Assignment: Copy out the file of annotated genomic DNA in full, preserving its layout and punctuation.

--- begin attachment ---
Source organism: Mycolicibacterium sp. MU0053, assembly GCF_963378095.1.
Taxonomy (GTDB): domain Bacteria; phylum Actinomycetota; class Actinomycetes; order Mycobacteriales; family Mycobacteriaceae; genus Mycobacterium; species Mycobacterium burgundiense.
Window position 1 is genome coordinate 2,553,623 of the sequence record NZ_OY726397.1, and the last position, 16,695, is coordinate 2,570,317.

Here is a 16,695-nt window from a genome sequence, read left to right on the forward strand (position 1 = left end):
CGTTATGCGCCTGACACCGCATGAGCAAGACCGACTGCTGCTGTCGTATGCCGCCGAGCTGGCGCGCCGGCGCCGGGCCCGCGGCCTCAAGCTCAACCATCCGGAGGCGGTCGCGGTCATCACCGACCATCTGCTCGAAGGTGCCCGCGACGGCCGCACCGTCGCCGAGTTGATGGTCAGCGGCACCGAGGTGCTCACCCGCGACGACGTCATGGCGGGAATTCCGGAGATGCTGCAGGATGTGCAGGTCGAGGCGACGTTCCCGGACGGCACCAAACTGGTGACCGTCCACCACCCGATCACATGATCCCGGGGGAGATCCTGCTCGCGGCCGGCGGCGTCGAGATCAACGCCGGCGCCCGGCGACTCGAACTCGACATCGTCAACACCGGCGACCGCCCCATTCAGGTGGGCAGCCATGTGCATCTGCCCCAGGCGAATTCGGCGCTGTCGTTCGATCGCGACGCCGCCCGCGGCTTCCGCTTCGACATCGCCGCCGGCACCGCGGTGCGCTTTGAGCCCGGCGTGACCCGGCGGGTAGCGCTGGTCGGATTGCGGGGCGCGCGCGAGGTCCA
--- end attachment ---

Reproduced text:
Source organism: Mycolicibacterium sp. MU0053, assembly GCF_963378095.1.
Taxonomy (GTDB): domain Bacteria; phylum Actinomycetota; class Actinomycetes; order Mycobacteriales; family Mycobacteriaceae; genus Mycobacterium; species Mycobacterium burgundiense.
Window position 1 is genome coordinate 2,553,623 of the sequence record NZ_OY726397.1, and the last position, 16,695, is coordinate 2,570,317.

Here is a 16,695-nt window from a genome sequence, read left to right on the forward strand (position 1 = left end):
CGTTATGCGCCTGACACCGCATGAGCAAGACCGACTGCTGCTGTCGTATGCCGCCGAGCTGGCGCGCCGGCGCCGGGCCCGCGGCCTCAAGCTCAACCATCCGGAGGCGGTCGCGGTCATCACCGACCATCTGCTCGAAGGTGCCCGCGACGGCCGCACCGTCGCCGAGTTGATGGTCAGCGGCACCGAGGTGCTCACCCGCGACGACGTCATGGCGGGAATTCCGGAGATGCTGCAGGATGTGCAGGTCGAGGCGACGTTCCCGGACGGCACCAAACTGGTGACCGTCCACCACCCGATCACATGATCCCGGGGGAGATCCTGCTCGCGGCCGGCGGCGTCGAGATCAACGCCGGCGCCCGGCGACTCGAACTCGACATCGTCAACACCGGCGACCGCCCCATTCAGGTGGGCAGCCATGTGCATCTGCCCCAGGCGAATTCGGCGCTGTCGTTCGATCGCGACGCCGCCCGCGGCTTCCGCTTCGACATCGCCGCCGGCACCGCGGTGCGCTTTGAGCCCGGCGTGACCCGGCGGGTAGCGCTGGTCGGATTGCGGGGCGCGCGCGAGGTCCA